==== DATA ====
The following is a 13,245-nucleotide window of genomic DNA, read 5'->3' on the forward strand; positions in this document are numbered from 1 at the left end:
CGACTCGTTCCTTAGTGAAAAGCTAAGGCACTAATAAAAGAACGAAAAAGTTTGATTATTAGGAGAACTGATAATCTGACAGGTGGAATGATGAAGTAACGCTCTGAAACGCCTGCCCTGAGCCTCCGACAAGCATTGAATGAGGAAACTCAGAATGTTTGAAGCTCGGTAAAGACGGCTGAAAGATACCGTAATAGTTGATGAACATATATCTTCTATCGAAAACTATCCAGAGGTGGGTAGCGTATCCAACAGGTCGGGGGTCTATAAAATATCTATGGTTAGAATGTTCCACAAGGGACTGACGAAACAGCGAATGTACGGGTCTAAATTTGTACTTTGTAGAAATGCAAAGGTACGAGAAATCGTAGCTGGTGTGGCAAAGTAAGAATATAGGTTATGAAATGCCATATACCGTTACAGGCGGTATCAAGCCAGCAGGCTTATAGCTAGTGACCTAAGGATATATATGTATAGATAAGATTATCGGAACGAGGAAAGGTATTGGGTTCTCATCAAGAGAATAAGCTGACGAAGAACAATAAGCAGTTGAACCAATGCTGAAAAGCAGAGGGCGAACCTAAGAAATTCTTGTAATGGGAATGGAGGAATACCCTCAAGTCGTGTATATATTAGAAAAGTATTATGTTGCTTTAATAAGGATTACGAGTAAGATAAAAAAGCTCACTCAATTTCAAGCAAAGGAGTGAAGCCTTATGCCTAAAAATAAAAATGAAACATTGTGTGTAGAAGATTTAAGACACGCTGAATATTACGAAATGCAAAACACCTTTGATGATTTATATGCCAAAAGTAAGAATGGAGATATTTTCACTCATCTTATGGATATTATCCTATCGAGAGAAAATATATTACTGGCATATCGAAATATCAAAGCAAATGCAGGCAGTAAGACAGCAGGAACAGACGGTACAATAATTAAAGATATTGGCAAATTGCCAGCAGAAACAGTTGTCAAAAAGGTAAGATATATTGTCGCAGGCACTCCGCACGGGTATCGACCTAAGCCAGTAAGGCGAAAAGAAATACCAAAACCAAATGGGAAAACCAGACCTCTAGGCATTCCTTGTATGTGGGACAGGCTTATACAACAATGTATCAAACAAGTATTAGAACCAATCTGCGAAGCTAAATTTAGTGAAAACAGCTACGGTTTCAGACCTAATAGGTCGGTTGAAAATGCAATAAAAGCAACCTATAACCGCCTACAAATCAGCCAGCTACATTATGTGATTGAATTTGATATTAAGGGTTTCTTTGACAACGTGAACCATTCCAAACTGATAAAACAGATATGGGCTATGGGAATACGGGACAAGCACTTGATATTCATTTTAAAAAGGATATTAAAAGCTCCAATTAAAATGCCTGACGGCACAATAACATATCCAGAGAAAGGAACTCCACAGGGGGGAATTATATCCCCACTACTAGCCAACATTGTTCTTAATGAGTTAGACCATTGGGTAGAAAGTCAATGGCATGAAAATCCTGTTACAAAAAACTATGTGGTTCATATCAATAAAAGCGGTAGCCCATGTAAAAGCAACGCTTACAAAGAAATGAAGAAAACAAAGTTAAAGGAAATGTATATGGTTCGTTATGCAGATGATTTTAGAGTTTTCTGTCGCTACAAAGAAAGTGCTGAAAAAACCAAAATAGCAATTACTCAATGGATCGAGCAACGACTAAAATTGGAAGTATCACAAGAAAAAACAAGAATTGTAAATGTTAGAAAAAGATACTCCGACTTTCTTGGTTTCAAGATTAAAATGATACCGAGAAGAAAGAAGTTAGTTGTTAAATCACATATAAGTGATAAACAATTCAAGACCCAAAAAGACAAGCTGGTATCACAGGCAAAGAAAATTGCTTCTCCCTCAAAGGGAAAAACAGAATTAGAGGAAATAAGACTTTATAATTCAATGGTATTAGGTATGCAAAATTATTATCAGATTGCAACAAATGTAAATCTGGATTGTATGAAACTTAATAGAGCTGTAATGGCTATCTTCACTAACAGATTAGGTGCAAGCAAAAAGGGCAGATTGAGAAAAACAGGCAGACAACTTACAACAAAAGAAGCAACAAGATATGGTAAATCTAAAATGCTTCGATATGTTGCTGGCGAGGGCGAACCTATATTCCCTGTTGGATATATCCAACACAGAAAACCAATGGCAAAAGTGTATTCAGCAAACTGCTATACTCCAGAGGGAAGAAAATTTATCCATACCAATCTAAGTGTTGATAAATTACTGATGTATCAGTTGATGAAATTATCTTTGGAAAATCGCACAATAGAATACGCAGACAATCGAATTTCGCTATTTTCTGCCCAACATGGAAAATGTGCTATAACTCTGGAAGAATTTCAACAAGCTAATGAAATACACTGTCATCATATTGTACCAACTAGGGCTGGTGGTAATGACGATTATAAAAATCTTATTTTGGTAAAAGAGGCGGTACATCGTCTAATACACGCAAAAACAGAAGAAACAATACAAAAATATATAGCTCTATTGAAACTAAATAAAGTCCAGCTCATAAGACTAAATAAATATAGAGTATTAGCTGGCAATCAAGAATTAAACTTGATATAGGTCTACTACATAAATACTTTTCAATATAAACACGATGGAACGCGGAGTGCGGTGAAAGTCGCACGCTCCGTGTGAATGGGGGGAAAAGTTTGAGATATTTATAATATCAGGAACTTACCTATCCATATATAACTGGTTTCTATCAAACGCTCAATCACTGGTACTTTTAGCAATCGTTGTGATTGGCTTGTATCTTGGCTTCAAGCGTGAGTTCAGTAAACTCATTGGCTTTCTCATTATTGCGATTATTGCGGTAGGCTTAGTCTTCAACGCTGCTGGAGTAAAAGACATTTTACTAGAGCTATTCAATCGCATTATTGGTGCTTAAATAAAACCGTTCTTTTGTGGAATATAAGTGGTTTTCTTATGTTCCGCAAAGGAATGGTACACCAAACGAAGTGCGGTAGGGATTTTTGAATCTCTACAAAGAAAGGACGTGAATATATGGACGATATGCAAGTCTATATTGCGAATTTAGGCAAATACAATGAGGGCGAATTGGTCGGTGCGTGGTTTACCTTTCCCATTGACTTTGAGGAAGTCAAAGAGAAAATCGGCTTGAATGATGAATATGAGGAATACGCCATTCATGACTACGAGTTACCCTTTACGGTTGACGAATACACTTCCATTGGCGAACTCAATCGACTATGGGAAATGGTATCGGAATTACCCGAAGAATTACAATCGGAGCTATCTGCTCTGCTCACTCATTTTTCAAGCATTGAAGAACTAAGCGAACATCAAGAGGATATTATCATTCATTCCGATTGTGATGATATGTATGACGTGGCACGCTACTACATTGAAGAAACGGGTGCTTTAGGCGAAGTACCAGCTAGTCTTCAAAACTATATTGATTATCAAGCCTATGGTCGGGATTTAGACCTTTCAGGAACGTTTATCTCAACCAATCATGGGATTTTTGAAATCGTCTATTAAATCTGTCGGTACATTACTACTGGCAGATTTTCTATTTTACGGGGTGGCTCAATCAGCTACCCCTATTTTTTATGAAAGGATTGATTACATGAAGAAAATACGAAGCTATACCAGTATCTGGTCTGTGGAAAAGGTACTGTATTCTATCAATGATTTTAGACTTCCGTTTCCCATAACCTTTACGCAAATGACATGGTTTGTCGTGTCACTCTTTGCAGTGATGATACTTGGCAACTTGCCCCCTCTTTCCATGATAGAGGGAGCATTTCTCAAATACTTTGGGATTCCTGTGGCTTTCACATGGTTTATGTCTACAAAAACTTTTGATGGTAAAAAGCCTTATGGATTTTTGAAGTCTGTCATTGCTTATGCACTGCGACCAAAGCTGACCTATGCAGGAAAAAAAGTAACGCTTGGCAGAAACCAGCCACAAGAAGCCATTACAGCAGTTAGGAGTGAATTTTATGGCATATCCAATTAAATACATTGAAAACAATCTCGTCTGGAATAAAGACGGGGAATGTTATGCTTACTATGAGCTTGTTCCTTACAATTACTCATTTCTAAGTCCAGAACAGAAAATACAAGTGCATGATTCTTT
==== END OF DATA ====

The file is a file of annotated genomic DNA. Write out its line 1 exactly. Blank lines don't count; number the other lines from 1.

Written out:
The following is a 13,245-nucleotide window of genomic DNA, read 5'->3' on the forward strand; positions in this document are numbered from 1 at the left end: